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State of the Union Address

The State of the Union Address is the annual event where the President of the United States of America normally speaks to a joint session of Congress (the House of Representatives and the Senate), about the status of the country. It is typically delivered on the last Tuesday in January, although there is no such provision written in law.

The requirement for the address is written into the United States Constitution:

"The President shall from time to time give to Congress information of the State of the Union and recommend to their Consideration such measures as he shall judge necessary and expedient." (Article II, Section 3)

The first address was made by George Washington on January 8, 1790. The manner of the address has changed over time. Between 1801 and 1913 the address was written and then sent to Congress rather than being spoken by the President. The speech to both houses was revived by Woodrow Wilson despite some initial controversy.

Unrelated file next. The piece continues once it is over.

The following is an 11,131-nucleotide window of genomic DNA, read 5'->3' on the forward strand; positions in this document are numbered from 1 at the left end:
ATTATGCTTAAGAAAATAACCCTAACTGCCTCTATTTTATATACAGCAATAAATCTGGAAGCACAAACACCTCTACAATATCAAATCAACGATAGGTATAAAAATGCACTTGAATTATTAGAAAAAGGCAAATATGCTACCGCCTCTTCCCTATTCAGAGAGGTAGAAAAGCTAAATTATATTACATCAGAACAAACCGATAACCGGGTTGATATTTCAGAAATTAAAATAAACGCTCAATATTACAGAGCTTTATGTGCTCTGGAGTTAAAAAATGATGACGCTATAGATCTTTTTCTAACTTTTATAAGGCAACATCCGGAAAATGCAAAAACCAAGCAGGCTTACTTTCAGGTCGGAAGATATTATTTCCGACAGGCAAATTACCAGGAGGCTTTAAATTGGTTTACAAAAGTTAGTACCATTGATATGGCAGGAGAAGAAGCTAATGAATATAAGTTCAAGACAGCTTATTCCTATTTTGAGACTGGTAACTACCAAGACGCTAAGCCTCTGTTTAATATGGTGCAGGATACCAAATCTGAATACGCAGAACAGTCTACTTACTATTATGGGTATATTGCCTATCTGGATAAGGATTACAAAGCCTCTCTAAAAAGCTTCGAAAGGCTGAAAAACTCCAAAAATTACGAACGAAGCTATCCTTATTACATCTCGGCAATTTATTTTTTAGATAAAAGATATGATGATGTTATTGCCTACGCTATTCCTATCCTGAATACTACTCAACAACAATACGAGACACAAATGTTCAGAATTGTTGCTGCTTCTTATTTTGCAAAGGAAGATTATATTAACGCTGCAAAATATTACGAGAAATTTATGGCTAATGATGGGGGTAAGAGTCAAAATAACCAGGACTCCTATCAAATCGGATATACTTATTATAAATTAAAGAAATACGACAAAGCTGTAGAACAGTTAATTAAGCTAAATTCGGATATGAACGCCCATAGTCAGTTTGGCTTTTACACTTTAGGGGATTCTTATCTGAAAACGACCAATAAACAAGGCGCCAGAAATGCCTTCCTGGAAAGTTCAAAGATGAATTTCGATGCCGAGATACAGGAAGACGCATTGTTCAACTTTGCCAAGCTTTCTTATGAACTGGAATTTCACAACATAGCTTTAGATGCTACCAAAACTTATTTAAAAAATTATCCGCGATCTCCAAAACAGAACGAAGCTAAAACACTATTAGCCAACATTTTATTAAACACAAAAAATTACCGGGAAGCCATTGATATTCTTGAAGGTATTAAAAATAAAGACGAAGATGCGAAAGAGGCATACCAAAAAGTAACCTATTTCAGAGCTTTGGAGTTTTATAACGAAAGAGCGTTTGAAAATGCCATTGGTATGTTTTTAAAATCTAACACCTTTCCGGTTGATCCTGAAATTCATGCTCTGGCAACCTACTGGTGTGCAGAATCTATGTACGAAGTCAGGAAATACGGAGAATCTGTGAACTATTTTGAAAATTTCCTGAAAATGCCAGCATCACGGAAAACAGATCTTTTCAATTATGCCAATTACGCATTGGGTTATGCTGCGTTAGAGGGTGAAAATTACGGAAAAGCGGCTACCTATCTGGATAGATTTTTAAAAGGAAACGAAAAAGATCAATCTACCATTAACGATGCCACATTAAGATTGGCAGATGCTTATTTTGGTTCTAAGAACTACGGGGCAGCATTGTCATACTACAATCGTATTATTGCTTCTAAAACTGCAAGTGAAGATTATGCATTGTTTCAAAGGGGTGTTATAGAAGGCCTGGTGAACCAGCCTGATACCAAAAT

Calvin Coolidge's 1923 speech was the first to be broadcast on radio. The actual term "State of the Union" did not become widely used until after 1935 when Franklin Delano Roosevelt began using the phrase. Harry S. Truman's 1947 address was the first to be broadcast on television.

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